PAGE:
What’s the most important statistic a player can rack up by the end of a game? Is it points? Wilt Chamberlain dropped 100 in a game! Is it rebounds? Chamberlain also managed to snag 55 missed shots in one game! Is it assists? Scott Skiles dropped 30 dimes in one single regular season game! All these milestones are down in the record books as the most amazing individual feats attained in a regular season game. And all of these statistics happen to fall short of the most important statistic, a W.
The NBA is littered with players that have achieved impressive individual accolades. It’s a difficult task to come across a player that is a proven victor though. A true winner is able to sacrifice individual achievements for the success of a team. Every generation or so a winner manifests himself to the world. I’d like to dedicate this post to the success of one of my favorite contemporary winners, Rajon Rondo.
For a player that lurks in the shadow of the illustrious Big 3, Rondo wins humbly and quite often. Boston has four strong veteran personalities in Paul Pierce, Kevin Garnett, Ray Allen, and Doc Rivers. The 24 year-old Rajon Rondo has earned the trust and respect of every one of them. Rondo has quietly taken complete command of this Boston Celtics team. Why do they trust him, because he’s a winner. When Paul Pierce, one of the greatest scorers in Celtics history, grabs a defensive rebound he’s looking to put the ball into Rondo’s hands. When Doc Rivers needs extended minutes, who does he call on, Rondo(40.6mpg). Ray Allen runs a marathon every game because he trusts Rondo to give him sufficient open looks. Rondo is constantly under the microscope for his performance and he handles the pressure well.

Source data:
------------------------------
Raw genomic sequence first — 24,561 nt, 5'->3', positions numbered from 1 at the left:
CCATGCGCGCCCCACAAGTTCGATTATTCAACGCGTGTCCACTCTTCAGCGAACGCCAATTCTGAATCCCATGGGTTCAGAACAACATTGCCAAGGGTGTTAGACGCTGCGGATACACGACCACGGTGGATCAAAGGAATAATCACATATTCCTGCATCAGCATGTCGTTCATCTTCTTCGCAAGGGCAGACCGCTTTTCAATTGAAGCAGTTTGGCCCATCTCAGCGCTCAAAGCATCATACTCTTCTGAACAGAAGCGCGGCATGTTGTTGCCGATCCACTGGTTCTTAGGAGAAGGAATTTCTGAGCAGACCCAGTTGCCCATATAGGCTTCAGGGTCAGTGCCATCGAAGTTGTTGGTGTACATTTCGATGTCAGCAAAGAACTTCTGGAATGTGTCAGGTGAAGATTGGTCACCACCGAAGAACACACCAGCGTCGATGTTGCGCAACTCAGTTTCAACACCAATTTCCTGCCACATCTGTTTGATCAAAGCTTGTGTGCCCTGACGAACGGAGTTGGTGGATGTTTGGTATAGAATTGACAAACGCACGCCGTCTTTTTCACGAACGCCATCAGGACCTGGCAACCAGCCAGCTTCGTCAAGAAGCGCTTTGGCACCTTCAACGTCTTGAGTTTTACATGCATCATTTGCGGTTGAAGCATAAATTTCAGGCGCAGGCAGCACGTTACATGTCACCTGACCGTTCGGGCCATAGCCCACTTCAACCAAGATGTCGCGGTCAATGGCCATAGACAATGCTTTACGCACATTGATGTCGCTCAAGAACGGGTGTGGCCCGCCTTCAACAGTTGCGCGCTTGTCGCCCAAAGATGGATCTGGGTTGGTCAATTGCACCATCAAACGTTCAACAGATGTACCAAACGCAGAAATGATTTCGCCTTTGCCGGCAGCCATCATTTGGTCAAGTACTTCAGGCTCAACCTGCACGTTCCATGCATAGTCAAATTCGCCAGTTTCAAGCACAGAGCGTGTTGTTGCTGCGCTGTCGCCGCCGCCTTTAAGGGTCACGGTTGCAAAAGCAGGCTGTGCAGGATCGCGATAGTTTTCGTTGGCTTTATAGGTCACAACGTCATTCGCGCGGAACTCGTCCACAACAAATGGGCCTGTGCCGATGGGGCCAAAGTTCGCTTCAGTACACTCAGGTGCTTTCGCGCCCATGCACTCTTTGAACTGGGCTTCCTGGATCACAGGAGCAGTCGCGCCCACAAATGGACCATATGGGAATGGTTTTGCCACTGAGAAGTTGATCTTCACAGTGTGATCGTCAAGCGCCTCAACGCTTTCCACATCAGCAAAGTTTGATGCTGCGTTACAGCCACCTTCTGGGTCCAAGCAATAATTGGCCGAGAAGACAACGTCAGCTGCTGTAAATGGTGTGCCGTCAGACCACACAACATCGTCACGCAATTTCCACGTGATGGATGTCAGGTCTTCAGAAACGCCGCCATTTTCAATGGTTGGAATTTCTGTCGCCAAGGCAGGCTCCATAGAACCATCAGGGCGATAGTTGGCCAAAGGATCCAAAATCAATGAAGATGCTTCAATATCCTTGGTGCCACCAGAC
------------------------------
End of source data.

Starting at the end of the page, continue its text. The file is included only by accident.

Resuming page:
Kevin Garnett went down from a knee injury in 2009, and was forced to sit out the 2009 playoffs. The Celtics rebounding and defensive presence took a dive. Rajon Rondo took matters into his own hands to compensate for the loss of Garnett. Every single one of Rondo’s statistics spiked. He went on to average 17 ppg, 9.3 apg, 9.7 rpg, and 2.5 spg. What 6’1″ point guard in the league is going to battle in the paint with the Goliaths and snag 10 rebounds a game in the playoffs? No one expected this much out of Rondo. Doc Rivers didn’t place the responsibility of rebounding on his point guard. Rajon Rondo placed that responsibility on himself because of his desire and will to win. Although the Celtics were defeated in the 7th game of the second round, Rondo garnered the trust and respect of Garnett, the Celtics, and the city of Boston.
This season Rondo is averaging a staggering 14.7 assists a game, leading the Celtics to an Eastern Conference best record of 12-4. Although this is just another statistic it is also a measure of his unselfishness and desire to make his teammates better. I’ve personally seen Rajon Rondo drop 55 points in an Oak Hill Academy high school game. Anybody that plays basketball and has that capacity to score enjoys it. Rondo sacrifices this joy and individual success for the betterment of his team. Rondo averages 11 points per game and shoots an awesome percentage from the field(50%). He scores quite efficiently. And just as efficient as his scoring is his will to win.
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